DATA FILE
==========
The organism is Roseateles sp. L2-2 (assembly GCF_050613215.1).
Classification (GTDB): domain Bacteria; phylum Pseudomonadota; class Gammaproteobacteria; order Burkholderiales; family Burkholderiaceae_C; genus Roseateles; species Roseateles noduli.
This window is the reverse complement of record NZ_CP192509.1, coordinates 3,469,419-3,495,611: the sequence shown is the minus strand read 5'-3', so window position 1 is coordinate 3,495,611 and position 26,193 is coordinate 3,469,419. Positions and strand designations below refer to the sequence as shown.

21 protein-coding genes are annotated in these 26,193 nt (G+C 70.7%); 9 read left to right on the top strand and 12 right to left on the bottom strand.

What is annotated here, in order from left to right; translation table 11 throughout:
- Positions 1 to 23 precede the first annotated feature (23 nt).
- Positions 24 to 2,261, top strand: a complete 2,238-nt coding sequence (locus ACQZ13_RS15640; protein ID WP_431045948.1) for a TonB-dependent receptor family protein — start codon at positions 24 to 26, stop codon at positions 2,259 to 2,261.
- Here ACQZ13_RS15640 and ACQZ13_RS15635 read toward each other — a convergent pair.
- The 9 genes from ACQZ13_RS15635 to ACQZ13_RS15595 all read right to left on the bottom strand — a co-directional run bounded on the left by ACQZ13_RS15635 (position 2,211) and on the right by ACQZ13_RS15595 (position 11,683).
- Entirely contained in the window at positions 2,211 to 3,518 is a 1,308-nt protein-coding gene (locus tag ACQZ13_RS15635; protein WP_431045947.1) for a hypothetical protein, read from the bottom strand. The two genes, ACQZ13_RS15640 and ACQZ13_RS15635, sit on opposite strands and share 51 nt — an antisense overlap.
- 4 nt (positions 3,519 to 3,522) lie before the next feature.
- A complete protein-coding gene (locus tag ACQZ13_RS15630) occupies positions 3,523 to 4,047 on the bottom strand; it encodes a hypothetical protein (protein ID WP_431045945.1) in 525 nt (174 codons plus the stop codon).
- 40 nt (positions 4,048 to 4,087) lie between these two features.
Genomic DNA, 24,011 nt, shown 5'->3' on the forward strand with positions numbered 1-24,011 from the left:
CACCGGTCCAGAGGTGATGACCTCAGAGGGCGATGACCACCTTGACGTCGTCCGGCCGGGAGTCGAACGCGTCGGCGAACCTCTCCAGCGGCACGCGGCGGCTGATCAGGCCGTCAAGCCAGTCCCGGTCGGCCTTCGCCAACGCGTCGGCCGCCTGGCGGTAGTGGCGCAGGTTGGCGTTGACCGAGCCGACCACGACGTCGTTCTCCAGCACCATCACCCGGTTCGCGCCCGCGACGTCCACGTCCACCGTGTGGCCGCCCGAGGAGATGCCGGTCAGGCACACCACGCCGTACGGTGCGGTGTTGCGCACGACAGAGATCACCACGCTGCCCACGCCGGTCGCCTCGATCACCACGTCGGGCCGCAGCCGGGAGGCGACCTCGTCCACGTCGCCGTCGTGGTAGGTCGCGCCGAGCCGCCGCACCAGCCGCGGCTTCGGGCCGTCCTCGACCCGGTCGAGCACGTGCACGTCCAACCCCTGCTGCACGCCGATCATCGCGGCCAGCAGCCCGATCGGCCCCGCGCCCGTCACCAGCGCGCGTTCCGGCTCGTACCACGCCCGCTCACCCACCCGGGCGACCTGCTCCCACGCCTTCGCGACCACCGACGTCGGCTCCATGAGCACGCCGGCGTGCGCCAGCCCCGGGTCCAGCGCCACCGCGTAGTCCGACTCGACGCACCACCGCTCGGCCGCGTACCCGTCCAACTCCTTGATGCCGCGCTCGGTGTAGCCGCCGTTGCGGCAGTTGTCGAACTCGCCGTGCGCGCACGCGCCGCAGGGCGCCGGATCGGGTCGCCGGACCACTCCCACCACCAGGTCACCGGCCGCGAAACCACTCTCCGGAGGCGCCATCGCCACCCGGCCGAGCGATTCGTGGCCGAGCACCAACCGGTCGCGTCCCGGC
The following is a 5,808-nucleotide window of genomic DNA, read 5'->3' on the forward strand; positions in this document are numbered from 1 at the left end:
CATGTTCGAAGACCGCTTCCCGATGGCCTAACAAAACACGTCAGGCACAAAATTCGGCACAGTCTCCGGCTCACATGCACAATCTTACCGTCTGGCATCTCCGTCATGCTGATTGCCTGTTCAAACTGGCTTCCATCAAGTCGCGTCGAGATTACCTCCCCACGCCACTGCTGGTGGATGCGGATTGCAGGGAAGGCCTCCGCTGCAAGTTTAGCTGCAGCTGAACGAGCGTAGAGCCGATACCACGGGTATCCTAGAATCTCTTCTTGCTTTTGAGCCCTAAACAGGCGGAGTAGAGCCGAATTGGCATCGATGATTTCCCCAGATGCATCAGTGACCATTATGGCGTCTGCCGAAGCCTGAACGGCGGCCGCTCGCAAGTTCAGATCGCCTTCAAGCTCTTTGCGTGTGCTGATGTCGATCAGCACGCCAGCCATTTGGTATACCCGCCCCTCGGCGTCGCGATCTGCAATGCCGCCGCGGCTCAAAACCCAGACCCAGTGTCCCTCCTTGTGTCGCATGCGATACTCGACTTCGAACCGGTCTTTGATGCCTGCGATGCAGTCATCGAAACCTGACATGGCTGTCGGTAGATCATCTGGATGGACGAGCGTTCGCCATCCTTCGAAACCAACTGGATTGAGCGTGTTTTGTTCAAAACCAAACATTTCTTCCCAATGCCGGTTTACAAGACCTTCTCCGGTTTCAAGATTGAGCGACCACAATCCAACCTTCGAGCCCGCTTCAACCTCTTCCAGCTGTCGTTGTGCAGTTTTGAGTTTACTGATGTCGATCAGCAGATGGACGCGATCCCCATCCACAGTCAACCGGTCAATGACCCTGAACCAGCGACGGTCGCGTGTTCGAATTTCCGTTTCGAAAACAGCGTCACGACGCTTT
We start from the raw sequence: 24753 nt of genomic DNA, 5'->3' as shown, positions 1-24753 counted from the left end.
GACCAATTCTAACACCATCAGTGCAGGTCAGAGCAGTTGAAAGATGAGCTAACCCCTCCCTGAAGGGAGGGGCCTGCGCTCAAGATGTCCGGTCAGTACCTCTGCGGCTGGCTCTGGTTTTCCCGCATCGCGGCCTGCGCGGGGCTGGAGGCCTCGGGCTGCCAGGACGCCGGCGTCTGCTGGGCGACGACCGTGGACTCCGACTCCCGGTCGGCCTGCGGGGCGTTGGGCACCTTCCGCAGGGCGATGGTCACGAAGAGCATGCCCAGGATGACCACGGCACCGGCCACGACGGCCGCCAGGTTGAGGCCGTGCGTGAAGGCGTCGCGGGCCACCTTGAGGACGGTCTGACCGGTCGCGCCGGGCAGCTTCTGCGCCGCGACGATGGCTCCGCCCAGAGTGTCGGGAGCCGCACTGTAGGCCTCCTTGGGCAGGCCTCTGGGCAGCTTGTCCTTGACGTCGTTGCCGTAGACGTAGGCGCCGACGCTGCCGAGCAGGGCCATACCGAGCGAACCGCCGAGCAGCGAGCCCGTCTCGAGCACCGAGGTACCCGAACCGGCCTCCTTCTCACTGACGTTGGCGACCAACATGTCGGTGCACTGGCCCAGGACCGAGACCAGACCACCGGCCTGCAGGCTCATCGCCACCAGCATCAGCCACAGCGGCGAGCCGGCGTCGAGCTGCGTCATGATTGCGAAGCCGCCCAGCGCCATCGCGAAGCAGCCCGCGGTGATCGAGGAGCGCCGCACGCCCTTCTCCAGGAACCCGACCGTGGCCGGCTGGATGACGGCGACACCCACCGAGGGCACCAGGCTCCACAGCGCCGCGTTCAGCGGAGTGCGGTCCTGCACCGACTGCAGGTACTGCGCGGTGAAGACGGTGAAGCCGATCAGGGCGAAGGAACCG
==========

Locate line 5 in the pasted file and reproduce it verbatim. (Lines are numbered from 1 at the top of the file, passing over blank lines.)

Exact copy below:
What is annotated here, in order from left to right; translation table 11 throughout: